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Turning Chemoattractant Receptors On and Off with Conventional Ligands and Allosteric Modulators: Recent advances in formyl peptide receptor signaling and regulation

Review article
Authors Johan Bylund
Michael Gabl
Malene Winther
Karin Önnheim
Claes Dahlgren
Huamei Forsman
Published in Inflammation and cell signaling
Volume 1
Issue 1
Pages e73
ISSN 2330-7803
Publication year 2014
Published at Institute of Medicine, Department of Rheumatology and Inflammation Research
Pages e73
Language en
Keywords FPRs, neutrophils, GPCRs, cross-talk, desensitization
Subject categories Clinical Medicine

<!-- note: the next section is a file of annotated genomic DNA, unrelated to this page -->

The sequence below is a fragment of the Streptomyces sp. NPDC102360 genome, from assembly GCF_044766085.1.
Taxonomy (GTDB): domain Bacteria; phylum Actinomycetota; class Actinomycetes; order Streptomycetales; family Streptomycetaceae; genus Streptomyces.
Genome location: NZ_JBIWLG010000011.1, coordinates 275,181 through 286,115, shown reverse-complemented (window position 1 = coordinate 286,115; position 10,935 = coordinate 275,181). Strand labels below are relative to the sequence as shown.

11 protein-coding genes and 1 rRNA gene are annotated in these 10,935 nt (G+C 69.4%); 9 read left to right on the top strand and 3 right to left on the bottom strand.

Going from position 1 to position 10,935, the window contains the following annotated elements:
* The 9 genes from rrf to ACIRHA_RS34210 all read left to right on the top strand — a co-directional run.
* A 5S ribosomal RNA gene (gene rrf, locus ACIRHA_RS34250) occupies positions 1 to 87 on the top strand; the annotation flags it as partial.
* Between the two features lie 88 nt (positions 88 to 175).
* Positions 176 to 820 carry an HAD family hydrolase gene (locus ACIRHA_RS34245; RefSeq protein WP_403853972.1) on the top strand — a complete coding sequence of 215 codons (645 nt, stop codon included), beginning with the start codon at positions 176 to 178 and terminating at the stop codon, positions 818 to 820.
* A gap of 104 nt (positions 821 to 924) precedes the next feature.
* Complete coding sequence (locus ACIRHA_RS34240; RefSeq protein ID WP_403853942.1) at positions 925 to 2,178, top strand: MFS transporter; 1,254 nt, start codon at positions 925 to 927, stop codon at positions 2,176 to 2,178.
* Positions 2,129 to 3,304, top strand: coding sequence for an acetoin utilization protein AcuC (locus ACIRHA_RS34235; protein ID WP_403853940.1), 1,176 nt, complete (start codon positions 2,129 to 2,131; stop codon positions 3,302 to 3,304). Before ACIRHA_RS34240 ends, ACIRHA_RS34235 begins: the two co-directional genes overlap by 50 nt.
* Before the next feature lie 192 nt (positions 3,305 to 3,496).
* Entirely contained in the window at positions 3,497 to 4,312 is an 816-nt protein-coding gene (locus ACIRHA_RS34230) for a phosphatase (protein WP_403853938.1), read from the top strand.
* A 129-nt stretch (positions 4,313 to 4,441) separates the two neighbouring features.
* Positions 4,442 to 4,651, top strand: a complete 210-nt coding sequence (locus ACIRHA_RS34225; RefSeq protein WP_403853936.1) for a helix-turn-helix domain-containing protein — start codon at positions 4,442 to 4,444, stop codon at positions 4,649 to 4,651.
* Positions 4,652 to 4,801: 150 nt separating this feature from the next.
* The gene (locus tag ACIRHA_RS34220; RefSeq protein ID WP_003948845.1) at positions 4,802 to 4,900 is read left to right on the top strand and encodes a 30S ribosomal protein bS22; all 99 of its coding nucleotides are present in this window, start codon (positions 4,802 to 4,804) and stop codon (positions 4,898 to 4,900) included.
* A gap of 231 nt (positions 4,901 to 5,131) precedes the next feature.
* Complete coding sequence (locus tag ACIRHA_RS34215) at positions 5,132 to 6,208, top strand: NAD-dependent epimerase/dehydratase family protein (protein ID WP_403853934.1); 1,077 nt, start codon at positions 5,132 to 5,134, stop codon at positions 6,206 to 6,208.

Recruitment and activation of neutrophils at sites of infection/inflammation relies largely on the surface expression of G-protein coupled receptors (GPCRs) that recognize chemoattractants. One of these receptors, FPR1, for which formylated peptides generated by bacteria and mitochondria are high affinity agonists, was among the first human neutrophil GPCR to being cloned. This receptor shares large sequence homologies with FPR2, another member of the FPR-family expressed in human neutrophils and having a distinct ligand binding profile. The two FPRs transduce very similar neutrophil responses but possess somewhat different regulatory profiles. The FPRs have served as excellent model receptors in studies attempting to understand not only GPCR related regulation in general, but also receptor signaling in relation to innate immune reactivity and inflammation. Recent research has identified not only a large number of conventional ligands (agonist/antagonists) that regulate FPR activities by binding to surface exposed parts of the receptors, but also a number of membrane penetrating molecules that allosterically modulate receptor function after passing the membrane and interacting with the receptor on the cytosolic side. After activation, FPR signaling is rapidly terminated and the receptors become desensitized, a dormant state that can be achieved by multiple mechanisms. A coupling of the activated receptors to the actin cytoskeleton in a process that physically separates the receptors from the signaling G-protein is one such mechanism. Traditionally, the desensitized state has been viewed as a point of no return, but recent findings challenge this view and demonstrate that desensitized FPRs may in fact be reactivated to resume active signaling. The FPRs have also the capacity to communicate with other receptors in a hierarchical manner and this receptor cross-talk can both dampen and amplify neutrophil responses. In this review, we summarize some recent advances of our understanding how the FPRs can be turned on and off and discuss some future challenges, including mechanisms of allosteric modulation, receptor cross-talk, and FPR reactivation.

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